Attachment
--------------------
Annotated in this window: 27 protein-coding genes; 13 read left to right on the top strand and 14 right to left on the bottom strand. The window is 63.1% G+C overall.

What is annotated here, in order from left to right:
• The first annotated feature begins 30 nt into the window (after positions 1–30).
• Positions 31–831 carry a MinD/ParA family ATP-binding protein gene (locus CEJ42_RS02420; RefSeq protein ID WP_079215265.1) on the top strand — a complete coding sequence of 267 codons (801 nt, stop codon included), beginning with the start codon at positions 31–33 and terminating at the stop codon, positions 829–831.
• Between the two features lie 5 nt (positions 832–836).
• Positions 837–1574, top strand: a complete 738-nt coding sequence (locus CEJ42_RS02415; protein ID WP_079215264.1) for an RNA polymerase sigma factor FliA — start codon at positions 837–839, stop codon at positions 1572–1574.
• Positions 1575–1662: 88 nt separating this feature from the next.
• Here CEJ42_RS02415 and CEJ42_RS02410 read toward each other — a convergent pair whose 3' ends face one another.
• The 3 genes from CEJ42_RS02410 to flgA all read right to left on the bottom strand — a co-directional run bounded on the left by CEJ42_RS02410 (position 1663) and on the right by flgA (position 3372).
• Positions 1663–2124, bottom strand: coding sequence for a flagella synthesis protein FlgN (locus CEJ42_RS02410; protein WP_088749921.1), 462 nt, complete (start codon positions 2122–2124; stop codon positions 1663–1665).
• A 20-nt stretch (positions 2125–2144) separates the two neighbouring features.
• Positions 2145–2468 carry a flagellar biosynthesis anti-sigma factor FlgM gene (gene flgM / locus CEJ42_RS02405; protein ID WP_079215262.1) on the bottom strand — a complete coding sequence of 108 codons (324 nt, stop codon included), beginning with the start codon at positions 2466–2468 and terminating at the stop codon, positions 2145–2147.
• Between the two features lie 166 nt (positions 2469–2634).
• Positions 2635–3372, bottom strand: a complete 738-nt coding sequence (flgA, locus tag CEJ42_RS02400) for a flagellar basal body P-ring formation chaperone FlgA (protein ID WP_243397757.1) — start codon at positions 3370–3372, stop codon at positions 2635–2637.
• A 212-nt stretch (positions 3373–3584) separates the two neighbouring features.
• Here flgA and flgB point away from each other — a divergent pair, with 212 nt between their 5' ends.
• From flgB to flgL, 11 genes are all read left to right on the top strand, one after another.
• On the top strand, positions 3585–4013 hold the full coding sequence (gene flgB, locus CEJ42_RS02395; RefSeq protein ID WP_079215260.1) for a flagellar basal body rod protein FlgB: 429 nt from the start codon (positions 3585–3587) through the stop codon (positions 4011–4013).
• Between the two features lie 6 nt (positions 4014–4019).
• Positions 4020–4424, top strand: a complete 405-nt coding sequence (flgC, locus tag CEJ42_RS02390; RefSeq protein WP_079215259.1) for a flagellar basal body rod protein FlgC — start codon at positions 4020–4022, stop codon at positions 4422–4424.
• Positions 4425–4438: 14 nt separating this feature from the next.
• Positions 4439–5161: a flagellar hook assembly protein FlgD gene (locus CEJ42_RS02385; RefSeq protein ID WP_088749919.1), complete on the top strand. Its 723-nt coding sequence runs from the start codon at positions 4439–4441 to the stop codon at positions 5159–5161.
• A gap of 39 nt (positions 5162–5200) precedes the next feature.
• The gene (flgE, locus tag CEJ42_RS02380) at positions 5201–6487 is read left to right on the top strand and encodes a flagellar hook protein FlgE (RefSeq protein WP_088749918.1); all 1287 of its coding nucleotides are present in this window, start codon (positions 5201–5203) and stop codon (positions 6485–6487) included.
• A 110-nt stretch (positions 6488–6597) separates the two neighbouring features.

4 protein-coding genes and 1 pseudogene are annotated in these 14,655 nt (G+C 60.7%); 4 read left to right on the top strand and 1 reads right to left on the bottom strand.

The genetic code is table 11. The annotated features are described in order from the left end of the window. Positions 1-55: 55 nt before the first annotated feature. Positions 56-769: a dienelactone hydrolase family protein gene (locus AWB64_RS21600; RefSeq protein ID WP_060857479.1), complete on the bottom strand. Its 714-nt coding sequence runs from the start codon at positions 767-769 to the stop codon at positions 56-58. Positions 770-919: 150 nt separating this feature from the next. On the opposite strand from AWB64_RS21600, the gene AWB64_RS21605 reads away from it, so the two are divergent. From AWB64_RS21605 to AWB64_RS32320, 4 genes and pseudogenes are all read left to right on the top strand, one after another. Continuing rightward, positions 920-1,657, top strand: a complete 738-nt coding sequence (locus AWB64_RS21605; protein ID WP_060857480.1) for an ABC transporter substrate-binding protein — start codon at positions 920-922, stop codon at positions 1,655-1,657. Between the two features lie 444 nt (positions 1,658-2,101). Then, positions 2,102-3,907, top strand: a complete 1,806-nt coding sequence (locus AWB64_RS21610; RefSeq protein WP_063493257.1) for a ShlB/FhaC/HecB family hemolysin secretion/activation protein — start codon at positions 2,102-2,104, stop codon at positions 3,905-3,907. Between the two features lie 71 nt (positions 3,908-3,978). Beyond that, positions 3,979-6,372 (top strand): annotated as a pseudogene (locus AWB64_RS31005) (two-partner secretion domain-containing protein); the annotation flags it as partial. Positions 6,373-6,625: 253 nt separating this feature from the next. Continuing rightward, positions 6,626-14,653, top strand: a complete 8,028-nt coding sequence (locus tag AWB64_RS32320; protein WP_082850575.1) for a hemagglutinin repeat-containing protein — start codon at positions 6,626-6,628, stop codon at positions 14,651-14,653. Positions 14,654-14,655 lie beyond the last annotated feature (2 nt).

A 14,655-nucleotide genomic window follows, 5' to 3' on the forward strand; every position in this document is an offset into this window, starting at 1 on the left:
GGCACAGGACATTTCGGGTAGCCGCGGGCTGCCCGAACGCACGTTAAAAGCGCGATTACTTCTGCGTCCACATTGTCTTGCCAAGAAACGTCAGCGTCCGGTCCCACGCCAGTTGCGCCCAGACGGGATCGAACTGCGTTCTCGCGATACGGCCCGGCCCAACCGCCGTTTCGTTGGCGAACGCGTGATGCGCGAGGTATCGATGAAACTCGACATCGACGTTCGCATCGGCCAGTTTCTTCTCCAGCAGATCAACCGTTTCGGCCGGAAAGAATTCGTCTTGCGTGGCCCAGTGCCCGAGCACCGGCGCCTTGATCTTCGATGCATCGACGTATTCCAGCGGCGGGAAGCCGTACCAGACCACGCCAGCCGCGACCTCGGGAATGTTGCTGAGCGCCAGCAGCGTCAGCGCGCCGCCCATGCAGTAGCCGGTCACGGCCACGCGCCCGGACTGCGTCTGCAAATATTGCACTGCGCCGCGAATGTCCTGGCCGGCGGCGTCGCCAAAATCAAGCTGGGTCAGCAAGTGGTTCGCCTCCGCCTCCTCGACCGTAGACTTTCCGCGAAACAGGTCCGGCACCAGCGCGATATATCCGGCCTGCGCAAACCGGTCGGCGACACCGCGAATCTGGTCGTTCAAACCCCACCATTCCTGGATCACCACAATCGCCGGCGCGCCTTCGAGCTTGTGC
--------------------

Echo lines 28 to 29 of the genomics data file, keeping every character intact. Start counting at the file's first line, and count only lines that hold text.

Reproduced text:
A 14,655-nucleotide genomic window follows, 5' to 3' on the forward strand; every position in this document is an offset into this window, starting at 1 on the left:
GGCACAGGACATTTCGGGTAGCCGCGGGCTGCCCGAACGCACGTTAAAAGCGCGATTACTTCTGCGTCCACATTGTCTTGCCAAGAAACGTCAGCGTCCGGTCCCACGCCAGTTGCGCCCAGACGGGATCGAACTGCGTTCTCGCGATACGGCCCGGCCCAACCGCCGTTTCGTTGGCGAACGCGTGATGCGCGAGGTATCGATGAAACTCGACATCGACGTTCGCATCGGCCAGTTTCTTCTCCAGCAGATCAACCGTTTCGGCCGGAAAGAATTCGTCTTGCGTGGCCCAGTGCCCGAGCACCGGCGCCTTGATCTTCGATGCATCGACGTATTCCAGCGGCGGGAAGCCGTACCAGACCACGCCAGCCGCGACCTCGGGAATGTTGCTGAGCGCCAGCAGCGTCAGCGCGCCGCCCATGCAGTAGCCGGTCACGGCCACGCGCCCGGACTGCGTCTGCAAATATTGCACTGCGCCGCGAATGTCCTGGCCGGCGGCGTCGCCAAAATCAAGCTGGGTCAGCAAGTGGTTCGCCTCCGCCTCCTCGACCGTAGACTTTCCGCGAAACAGGTCCGGCACCAGCGCGATATATCCGGCCTGCGCAAACCGGTCGGCGACACCGCGAATCTGGTCGTTCAAACCCCACCATTCCTGGATCACCACAATCGCCGGCGCGCCTTCGAGCTTGTGC